Glaucoma is a condition that usually occurs when the eye is unable to maintain balance between intraocular fluid – or fluid inside the eye – and that which drains away. Intraocular fluid keeps your eye functioning properly and helps to maintain its spherical shape. But when too much fluid pressure builds up, glaucoma develops as the eye pushes on and eventually causes permanent damage to the optic nerve.
Glaucoma occurs in two forms. Narrow-angle glaucoma is a rare, acute condition that requires immediate treatment to save the patient’s vision. Open angle glaucoma, the more common form of the condition, is degenerative, meaning that it worsens over time.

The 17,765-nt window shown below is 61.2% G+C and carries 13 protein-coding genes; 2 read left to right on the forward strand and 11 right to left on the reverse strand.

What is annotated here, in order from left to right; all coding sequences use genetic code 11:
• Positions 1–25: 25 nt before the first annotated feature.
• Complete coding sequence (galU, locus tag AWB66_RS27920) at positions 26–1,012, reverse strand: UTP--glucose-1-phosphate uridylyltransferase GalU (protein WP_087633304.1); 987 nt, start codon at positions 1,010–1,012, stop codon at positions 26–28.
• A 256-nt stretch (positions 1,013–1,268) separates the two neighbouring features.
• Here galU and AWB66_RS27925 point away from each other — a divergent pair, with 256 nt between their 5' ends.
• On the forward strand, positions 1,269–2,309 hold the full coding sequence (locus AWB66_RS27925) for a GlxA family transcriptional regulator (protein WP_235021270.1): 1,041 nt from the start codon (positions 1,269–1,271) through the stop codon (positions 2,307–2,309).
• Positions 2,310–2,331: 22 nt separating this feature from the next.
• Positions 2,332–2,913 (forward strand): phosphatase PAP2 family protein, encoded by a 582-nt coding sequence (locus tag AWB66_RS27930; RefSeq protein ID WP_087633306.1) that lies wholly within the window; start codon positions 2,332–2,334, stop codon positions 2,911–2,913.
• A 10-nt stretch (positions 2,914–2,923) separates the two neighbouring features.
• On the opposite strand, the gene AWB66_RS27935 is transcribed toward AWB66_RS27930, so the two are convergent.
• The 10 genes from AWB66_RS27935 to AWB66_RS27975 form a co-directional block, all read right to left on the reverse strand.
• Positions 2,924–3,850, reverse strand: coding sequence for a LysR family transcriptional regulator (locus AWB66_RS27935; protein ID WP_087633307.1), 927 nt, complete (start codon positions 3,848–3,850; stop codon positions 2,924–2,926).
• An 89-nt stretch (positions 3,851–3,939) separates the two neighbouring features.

A recent research breakthrough revealed that the impairment caused by the latter condition actually begins in the brain, as the optic nerve begins to lose connectivity, and travels back to the retina. In some people, glaucoma can occur even without high intraocular pressure; in these cases, unusually sensitive optic nerves break down even under normal amounts of pressure.
Open angle glaucoma treatment focuses on preventing further loss of vision, which is permanent once it occurs. Treatment options include:
- Medications to slow the production of fluid
- Drops that are absorbed directly into the eye to help with fluid regulation
- Surgery to create an opening from which excess fluid can drain
- Laser surgery to help the eye’s drainage system function more effectively
In the U.S., doctors typically treat patients with medications and eye drops before suggesting more invasive techniques such as traditional or laser surgery.
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